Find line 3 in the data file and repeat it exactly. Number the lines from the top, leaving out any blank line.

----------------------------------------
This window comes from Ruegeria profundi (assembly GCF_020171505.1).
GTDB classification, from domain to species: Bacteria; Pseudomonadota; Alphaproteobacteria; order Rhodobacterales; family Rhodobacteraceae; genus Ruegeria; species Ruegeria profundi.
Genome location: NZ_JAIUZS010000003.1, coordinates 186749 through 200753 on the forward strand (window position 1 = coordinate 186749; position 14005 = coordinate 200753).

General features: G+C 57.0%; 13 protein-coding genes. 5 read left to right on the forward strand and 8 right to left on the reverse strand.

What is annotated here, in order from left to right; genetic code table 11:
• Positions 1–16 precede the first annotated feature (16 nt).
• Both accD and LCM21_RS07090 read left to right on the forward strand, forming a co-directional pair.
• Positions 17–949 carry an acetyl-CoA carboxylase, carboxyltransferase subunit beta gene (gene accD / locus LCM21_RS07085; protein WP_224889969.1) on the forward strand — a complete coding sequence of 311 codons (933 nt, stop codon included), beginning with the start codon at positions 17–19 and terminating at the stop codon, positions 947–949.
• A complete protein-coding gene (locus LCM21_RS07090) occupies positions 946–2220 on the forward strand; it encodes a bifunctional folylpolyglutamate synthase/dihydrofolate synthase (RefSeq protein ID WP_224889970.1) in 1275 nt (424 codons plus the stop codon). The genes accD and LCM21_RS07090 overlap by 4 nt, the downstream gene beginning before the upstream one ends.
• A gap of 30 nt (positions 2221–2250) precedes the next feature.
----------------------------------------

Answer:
Genome location: NZ_JAIUZS010000003.1, coordinates 186749 through 200753 on the forward strand (window position 1 = coordinate 186749; position 14005 = coordinate 200753).